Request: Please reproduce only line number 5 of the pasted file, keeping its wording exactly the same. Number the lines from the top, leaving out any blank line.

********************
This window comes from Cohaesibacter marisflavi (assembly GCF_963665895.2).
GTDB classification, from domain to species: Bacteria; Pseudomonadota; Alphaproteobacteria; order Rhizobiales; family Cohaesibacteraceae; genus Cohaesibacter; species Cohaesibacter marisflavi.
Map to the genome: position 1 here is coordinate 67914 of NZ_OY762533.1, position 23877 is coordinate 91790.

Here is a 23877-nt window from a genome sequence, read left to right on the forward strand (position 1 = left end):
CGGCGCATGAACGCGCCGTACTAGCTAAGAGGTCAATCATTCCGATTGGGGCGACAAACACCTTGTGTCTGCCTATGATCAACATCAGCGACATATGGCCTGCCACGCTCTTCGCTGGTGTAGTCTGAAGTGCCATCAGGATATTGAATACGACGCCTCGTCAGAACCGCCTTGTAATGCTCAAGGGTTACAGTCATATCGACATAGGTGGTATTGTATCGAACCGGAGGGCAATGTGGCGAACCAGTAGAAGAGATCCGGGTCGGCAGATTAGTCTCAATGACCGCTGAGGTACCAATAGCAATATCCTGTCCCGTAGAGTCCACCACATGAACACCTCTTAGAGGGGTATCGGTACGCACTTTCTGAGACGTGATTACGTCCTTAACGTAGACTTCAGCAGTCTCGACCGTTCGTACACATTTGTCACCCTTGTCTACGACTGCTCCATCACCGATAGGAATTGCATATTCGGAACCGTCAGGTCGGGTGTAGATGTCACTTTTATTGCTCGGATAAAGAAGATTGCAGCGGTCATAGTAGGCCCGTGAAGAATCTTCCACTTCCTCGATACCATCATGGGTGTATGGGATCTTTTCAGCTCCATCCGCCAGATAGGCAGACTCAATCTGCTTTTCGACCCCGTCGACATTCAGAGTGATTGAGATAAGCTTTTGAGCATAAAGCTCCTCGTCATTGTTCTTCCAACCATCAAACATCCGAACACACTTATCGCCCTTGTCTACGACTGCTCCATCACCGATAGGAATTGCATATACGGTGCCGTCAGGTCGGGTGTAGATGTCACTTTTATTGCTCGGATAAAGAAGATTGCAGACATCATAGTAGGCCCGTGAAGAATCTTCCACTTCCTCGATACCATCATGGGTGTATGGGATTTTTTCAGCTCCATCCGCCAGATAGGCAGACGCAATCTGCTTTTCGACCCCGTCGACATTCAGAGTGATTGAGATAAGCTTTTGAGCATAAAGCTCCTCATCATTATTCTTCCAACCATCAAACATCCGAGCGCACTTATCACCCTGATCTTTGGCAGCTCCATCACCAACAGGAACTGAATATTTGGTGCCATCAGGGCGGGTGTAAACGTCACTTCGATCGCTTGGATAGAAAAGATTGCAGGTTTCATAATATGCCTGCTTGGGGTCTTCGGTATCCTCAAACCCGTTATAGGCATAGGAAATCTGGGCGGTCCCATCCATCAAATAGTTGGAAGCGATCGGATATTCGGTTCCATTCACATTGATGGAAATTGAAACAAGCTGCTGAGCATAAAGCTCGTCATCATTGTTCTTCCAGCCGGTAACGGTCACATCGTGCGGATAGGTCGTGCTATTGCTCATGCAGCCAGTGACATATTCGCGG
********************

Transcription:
CGGCGCATGAACGCGCCGTACTAGCTAAGAGGTCAATCATTCCGATTGGGGCGACAAACACCTTGTGTCTGCCTATGATCAACATCAGCGACATATGGCCTGCCACGCTCTTCGCTGGTGTAGTCTGAAGTGCCATCAGGATATTGAATACGACGCCTCGTCAGAACCGCCTTGTAATGCTCAAGGGTTACAGTCATATCGACATAGGTGGTATTGTATCGAACCGGAGGGCAATGTGGCGAACCAGTAGAAGAGATCCGGGTCGGCAGATTAGTCTCAATGACCGCTGAGGTACCAATAGCAATATCCTGTCCCGTAGAGTCCACCACATGAACACCTCTTAGAGGGGTATCGGTACGCACTTTCTGAGACGTGATTACGTCCTTAACGTAGACTTCAGCAGTCTCGACCGTTCGTACACATTTGTCACCCTTGTCTACGACTGCTCCATCACCGATAGGAATTGCATATTCGGAACCGTCAGGTCGGGTGTAGATGTCACTTTTATTGCTCGGATAAAGAAGATTGCAGCGGTCATAGTAGGCCCGTGAAGAATCTTCCACTTCCTCGATACCATCATGGGTGTATGGGATCTTTTCAGCTCCATCCGCCAGATAGGCAGACTCAATCTGCTTTTCGACCCCGTCGACATTCAGAGTGATTGAGATAAGCTTTTGAGCATAAAGCTCCTCGTCATTGTTCTTCCAACCATCAAACATCCGAACACACTTATCGCCCTTGTCTACGACTGCTCCATCACCGATAGGAATTGCATATACGGTGCCGTCAGGTCGGGTGTAGATGTCACTTTTATTGCTCGGATAAAGAAGATTGCAGACATCATAGTAGGCCCGTGAAGAATCTTCCACTTCCTCGATACCATCATGGGTGTATGGGATTTTTTCAGCTCCATCCGCCAGATAGGCAGACGCAATCTGCTTTTCGACCCCGTCGACATTCAGAGTGATTGAGATAAGCTTTTGAGCATAAAGCTCCTCATCATTATTCTTCCAACCATCAAACATCCGAGCGCACTTATCACCCTGATCTTTGGCAGCTCCATCACCAACAGGAACTGAATATTTGGTGCCATCAGGGCGGGTGTAAACGTCACTTCGATCGCTTGGATAGAAAAGATTGCAGGTTTCATAATATGCCTGCTTGGGGTCTTCGGTATCCTCAAACCCGTTATAGGCATAGGAAATCTGGGCGGTCCCATCCATCAAATAGTTGGAAGCGATCGGATATTCGGTTCCATTCACATTGATGGAAATTGAAACAAGCTGCTGAGCATAAAGCTCGTCATCATTGTTCTTCCAGCCGGTAACGGTCACATCGTGCGGATAGGTCGTGCTATTGCTCATGCAGCCAGTGACATATTCGCGG